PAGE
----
- Protecting the Monarch Through Public Education
- Hurricane Harvey Recovery: Firsthand Account of Relief Efforts in TX from Conservation Corps Minnesota & Iowa AmeriCorps Member Caleb Bell
- Single Identity-Based Crews Research: Update from the Road No. 1
- Engaging Deaf & Hard-of-Hearing Youth in the Outdoors
- An Interview with Thomas Hark, a 2017 Corps Legacy Achievement Awardee
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An Interview with Len Price, a 2016 Corps Legacy Achievement Award Winner
Len Price of Conservation Corps Minnesota & Iowa was selected as a 2016 Corps Legacy Achivement Award Winner. We interviewed Len to learn more about him and his experience in the Corps movement. Click here to read Len’s bio.
How did you become involved in Service and Conservation Corps? What were you doing before?
My knowledge of the Conservation Corps did not occur until my Legislative days. In the 1990s, the Corps ( known then as MCC or Minnesota Conservation Corps) was part of the Minnesota Department of Natural Resources (DNR) and as such was funded through the budgeting process for that State Agency. As a committee member of the Minnesota State Senate Finance Division that had jurisdiction over that budget, I heard about the program and supported its funding. In the state budget proposal for the 2001-2003 budget there was no funding offered for the Minnesota Conservation Corps. I was approached by Corps members at one of my senate Legislative Town meetings to try to figure out how to prevent the proposed cut to the funding and in essence end the Corps’ existence.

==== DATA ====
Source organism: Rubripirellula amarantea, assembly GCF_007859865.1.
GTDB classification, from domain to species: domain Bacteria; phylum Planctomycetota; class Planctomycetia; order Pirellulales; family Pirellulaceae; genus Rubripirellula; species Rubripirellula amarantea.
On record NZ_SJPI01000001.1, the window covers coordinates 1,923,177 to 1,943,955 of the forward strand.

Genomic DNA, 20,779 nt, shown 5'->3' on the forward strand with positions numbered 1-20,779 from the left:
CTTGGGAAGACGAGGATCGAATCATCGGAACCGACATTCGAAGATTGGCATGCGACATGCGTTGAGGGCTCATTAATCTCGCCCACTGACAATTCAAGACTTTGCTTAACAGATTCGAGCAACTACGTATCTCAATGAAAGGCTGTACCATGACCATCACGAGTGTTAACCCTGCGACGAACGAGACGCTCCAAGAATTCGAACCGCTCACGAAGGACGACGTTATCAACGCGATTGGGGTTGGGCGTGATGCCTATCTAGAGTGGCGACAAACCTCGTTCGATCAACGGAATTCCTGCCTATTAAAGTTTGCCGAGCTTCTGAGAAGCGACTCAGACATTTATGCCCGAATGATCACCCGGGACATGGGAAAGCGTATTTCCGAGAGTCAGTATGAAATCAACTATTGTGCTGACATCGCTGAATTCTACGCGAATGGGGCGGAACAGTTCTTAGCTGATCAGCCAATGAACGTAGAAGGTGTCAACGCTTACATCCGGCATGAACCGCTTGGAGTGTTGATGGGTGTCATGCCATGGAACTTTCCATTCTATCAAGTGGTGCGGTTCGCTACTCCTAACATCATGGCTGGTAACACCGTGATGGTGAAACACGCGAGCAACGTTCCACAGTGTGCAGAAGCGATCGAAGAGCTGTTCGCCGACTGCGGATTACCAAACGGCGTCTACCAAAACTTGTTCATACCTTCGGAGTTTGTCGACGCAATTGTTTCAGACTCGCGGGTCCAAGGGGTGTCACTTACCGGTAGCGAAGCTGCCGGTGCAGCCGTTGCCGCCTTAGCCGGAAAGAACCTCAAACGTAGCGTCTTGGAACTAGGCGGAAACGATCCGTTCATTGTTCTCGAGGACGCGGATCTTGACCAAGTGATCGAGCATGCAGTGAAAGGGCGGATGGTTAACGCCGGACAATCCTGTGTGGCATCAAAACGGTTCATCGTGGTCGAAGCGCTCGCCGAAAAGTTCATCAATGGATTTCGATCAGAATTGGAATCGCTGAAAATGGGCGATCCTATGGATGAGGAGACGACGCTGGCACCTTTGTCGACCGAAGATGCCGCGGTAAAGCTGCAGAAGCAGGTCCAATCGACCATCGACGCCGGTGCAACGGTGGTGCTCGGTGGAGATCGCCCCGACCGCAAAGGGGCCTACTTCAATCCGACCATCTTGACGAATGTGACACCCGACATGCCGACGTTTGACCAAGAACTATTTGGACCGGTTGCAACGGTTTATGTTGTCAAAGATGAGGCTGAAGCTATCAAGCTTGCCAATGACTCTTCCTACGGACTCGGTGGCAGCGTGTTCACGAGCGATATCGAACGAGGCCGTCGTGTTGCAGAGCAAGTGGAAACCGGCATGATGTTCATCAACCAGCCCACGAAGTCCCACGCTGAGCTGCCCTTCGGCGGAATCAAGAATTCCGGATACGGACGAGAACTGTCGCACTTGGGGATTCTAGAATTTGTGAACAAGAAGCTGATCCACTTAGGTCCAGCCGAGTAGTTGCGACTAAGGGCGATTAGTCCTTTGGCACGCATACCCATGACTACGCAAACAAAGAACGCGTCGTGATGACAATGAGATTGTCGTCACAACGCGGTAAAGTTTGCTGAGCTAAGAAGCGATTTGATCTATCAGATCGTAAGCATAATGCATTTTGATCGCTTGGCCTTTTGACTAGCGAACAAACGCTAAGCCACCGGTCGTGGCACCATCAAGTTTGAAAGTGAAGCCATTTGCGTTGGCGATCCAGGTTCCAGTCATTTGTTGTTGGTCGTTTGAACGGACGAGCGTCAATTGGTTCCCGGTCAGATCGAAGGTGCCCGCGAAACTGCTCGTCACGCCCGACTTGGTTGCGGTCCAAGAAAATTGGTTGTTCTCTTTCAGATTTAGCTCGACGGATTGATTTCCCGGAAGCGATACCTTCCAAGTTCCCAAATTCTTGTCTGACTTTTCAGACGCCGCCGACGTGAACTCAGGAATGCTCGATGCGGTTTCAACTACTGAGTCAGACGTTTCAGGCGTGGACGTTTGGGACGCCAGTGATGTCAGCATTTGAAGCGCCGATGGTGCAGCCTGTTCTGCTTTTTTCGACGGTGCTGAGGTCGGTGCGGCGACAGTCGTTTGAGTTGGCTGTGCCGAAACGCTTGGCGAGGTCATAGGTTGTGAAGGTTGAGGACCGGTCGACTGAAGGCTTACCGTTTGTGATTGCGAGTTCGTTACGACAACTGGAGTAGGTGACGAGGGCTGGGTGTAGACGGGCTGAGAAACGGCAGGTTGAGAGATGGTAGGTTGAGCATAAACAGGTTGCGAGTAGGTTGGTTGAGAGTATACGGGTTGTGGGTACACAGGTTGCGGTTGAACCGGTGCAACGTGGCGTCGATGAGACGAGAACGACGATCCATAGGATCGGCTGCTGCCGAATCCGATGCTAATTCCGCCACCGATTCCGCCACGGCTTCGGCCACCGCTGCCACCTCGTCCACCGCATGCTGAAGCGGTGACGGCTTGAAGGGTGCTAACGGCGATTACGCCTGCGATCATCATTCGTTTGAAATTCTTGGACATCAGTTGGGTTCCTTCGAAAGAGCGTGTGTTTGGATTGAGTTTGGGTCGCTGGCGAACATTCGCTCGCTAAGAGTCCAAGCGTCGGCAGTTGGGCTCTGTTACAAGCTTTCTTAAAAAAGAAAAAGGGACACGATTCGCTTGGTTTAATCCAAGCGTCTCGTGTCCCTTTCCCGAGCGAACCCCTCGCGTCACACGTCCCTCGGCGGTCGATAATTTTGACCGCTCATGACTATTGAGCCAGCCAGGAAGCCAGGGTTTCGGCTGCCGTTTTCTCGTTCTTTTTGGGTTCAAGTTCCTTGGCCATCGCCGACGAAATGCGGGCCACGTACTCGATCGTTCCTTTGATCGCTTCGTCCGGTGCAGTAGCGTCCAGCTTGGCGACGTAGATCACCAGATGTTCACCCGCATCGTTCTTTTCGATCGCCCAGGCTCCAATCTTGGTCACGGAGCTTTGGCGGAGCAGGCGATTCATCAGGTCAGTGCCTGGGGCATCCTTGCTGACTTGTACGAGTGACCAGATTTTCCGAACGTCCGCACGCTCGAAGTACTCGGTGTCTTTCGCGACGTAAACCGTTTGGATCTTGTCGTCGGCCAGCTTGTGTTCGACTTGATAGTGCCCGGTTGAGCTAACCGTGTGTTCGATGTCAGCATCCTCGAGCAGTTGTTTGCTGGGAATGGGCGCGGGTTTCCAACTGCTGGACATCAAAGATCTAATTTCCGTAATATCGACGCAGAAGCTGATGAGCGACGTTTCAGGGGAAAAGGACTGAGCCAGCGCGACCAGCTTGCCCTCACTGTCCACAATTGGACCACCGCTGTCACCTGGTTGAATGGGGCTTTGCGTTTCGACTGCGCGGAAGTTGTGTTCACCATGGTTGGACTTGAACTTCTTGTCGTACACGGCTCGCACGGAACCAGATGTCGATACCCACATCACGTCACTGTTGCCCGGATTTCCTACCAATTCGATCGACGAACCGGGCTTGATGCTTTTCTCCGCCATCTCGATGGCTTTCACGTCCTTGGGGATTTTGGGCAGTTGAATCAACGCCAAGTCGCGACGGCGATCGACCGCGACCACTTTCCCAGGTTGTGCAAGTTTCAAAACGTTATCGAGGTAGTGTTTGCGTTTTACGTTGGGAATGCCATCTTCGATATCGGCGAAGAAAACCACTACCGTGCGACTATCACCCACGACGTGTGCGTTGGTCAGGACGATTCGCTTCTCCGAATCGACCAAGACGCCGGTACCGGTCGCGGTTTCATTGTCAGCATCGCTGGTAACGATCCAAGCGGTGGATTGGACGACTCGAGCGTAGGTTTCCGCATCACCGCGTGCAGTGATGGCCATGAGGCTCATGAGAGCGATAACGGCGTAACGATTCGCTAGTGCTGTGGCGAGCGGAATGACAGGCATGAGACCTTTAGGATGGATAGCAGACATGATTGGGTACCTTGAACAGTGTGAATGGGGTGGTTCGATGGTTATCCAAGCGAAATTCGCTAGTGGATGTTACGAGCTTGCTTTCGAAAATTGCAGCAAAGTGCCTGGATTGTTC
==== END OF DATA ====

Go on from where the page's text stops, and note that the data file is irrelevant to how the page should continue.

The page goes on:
I was then Chairman of the Senate Finance Division for Natural Resources and championed the Corps funding and held the position through the Legislative process and conference committee for the State Budget and the Corps emerged with funding to keep it intact as a 501 c 3 nonprofit and saved from extinction.
I was not reelected to the State Senate in the next election (2002), and was asked to join the Corps Board of Directors in 2003. With a bleak outlook for funding, the Executive Director for the Corps left. I was asked to apply for the position, was hired, and began work as the Executive Director in January of 2005. I am retiring December 31, 2015 after 11 years of service.
Prior to the ED position at the Corps (2005-2011), I was a classroom teacher at a suburban high school for 34 years (1965-1999) and concurrently a member of the Minnesota House of Representatives and Senate for 20 years (1983-2002). I have always had an interest in youth issues-employment and training. The Corps work seemed like a good fit.
Among my heroes are my parents, both hard working Greatest Generation individuals who lived through the Great Depression and World War Two. They gave me the values and ethics that have guided my life. The late Minnesota State Representative Willard Munger gave me the inspiration and tenacity to use the legislative process to help protect and sustain natural resources. I was also inspired by President John Kennedy’s challenge, “Ask not what your country can do for you, but what you can do for your country”. I took that to heart and became a social studies teacher.
Describe some of your most memorable experiences working with Corps programs.